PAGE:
We topped up on diesel (I didn’t even bother to check the price but suffice to say ‘LOTS’ would he accurate enough!) and went into the shop. Turns out the payphone was broken (for the second time that week because apparently backpackers keep shoving $1 coins (and various others) into the phone which only takes, and is clearly labelled, 20c and 50c coins only). They let the bloke use their own office phone given the situation and he managed to make contact with the rental people and sort something out.
We mentioned to the store lady that we’d had the incredible luck to have not one but two lakes to ourselves that day and thought the backpackers must be afraid of the rain. She said that she’d had two troopie loads of backpackers huddled in the store for over and hour earlier that day – not buying anything just escaping the weather. So perhaps they are afraid of the rain.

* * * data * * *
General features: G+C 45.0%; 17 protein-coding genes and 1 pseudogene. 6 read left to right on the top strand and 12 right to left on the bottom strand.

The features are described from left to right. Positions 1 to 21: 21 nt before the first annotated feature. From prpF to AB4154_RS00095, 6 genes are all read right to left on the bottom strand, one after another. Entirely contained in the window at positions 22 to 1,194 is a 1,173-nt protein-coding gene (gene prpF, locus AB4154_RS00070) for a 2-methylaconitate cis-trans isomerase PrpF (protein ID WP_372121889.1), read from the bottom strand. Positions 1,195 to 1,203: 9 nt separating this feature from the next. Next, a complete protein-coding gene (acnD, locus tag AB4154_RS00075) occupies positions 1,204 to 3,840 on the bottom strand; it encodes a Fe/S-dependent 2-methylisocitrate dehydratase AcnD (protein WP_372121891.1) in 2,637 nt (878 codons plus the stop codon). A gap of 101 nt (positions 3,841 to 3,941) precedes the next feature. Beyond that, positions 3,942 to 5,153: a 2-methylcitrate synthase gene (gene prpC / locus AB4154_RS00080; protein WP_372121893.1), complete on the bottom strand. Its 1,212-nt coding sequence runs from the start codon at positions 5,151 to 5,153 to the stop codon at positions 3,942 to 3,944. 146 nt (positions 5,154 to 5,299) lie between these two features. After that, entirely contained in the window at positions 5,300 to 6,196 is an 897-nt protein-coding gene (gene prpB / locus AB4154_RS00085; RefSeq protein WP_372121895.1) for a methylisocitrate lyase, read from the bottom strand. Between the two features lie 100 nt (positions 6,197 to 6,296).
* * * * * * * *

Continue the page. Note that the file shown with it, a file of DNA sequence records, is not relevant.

We returned to Dundubara for lunch and another session of ‘bugger all’. It’s going to be tough going back to work… only 2 days until we have to leave paradise.
Dinner: Hawker’s Mince.
Day 8 – Sunday
Our last full day here. I spent most of last evening convincing Mrs Vlad that we could so a trip to Sandy Cape despite the warnings that it’s a remote area and advice to travel in convoy. Although we didn’t have another vehicle to travel with, I knew the Defender was running well, and although without a winch, we had other recovery gear like decent shovel, air jack etc that should see us out of mist fixes. Besides, we’d missed going there on our last trip and I was very keen to give it a visit on this occasion.